Poll: Two-thirds back Ebola travel ban

 

Two-thirds of Americans believe the U.S. should restrict travel from Ebola-stricken nations despite the federal government's firm opposition, according to a new poll.

The broad support for a travel ban, which federal officials have repeatedly dismissed, reflects widespread dissatisfaction with how the Obama administration has handled the global Ebola epidemic.

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Six in 10 people think the federal government should do more to prevent more cases of Ebola in the U.S., according to the ABC News/Washington Post poll released Tuesday. 

Nearly two-thirds of people said they are concerned about a U.S. epidemic, but nearly the same amount said they are at least somewhat confident that the government and their local healthcare providers could prevent an outbreak.

Most Americans though are not worried about themselves or their families catching the deadly virus, which has killed 4,000 people in West Africa and one person in the U.S.

Fears of catching Ebola are lower than fears of catching swine flu in October 2009, but higher than fears of catching SARS in April 2003, according to the analysis from Langer Research Associates, which produced the poll.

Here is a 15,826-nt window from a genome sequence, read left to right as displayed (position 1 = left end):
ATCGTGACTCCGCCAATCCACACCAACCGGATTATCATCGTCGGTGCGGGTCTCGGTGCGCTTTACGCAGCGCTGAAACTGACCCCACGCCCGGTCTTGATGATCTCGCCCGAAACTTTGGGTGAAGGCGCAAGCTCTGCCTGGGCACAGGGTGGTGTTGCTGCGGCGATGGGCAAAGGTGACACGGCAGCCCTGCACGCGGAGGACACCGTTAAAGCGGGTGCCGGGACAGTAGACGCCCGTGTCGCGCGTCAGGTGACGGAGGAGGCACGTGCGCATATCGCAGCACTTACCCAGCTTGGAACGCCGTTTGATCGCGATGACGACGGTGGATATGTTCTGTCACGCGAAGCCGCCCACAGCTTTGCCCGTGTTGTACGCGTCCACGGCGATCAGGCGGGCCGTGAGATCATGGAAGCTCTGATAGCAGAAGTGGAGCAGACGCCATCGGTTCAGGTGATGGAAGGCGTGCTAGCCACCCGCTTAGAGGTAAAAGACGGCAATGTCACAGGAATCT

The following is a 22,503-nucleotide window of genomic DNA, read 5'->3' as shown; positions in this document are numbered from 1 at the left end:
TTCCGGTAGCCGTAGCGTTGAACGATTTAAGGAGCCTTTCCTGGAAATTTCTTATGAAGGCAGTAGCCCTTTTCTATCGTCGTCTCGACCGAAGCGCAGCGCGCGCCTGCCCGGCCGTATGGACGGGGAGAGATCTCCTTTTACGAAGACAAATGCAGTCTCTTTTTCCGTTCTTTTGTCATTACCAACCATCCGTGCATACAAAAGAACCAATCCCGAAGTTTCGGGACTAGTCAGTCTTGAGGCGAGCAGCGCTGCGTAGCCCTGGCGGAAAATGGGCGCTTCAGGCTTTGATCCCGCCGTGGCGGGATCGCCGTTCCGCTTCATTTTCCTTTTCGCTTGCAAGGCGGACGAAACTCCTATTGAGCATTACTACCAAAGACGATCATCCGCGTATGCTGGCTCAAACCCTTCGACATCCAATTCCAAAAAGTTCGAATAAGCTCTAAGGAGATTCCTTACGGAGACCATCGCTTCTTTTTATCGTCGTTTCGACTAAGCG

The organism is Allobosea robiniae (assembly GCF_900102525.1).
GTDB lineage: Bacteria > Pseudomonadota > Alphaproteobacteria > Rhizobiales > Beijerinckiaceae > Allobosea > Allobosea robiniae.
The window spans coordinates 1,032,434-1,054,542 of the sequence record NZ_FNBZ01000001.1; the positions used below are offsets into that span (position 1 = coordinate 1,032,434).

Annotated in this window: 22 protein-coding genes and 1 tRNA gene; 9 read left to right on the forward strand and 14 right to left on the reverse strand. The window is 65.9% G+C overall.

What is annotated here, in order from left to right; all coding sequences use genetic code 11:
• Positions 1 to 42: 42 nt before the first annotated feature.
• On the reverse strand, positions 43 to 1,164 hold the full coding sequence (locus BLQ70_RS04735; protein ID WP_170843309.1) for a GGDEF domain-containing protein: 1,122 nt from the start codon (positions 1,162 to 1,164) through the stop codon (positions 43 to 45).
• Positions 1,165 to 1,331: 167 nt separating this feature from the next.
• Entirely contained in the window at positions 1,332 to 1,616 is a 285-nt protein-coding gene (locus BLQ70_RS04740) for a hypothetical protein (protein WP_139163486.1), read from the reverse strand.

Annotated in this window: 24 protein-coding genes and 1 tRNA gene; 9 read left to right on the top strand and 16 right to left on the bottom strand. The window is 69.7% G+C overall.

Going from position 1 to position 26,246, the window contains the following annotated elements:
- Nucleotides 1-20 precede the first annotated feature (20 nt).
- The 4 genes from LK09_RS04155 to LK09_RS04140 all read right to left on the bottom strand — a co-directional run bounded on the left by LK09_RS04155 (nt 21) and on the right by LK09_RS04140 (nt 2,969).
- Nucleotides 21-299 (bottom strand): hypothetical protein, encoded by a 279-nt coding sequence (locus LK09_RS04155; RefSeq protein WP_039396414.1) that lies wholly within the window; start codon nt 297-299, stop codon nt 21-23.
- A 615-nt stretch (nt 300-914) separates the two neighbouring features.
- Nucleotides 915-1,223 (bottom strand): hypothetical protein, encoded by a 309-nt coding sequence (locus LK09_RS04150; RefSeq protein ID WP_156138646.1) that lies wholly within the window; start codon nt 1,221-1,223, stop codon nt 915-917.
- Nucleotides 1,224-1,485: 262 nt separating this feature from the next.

Ebola fears vary greatly by level of education. Although 62 percent of people without high school degrees say they’re afraid of contracting Ebola, just 20 percent of people with postgraduate degrees say they are worried.

Political party is also a major factor. Nearly three-quarters of conservative Republicans say they’re afraid of a widespread epidemic in the U.S., compared with 45 percent of liberal Democrats.

Both parties overwhelmingly support stronger measures in U.S. airports, with 91 percent of people in favor of enhanced screenings.

Five airports have already been targeted for stricter screening, which the Obama administration said will catch 94 percent of travelers from West Africa. Lawmakers in other states, such as Texas and Minnesota, are urging the government to add screenings in more U.S. airports. But federal officials have warned that there is still no way to reduce the risk to zero until the epidemic overseas is controlled.

Federal officials have rejected calls for a travel ban, which has earned the support of dozens of prominent Republicans.

Global health experts have warned that the move would actually worsen the crisis by restricting resources to the affected areas and airline officials have maintained that travel is safe. 

A poll conducted last week found that 58 percent of people were in favor of travel restrictions, which suggests that support for the measure is rising as the crisis deepens in West Africa. 

The ABC/Washington Post poll, which was conducted from Oct. 9 to 12, included 1,006 adults. The results have a margin of error of plus or minus 3.5 percentage points.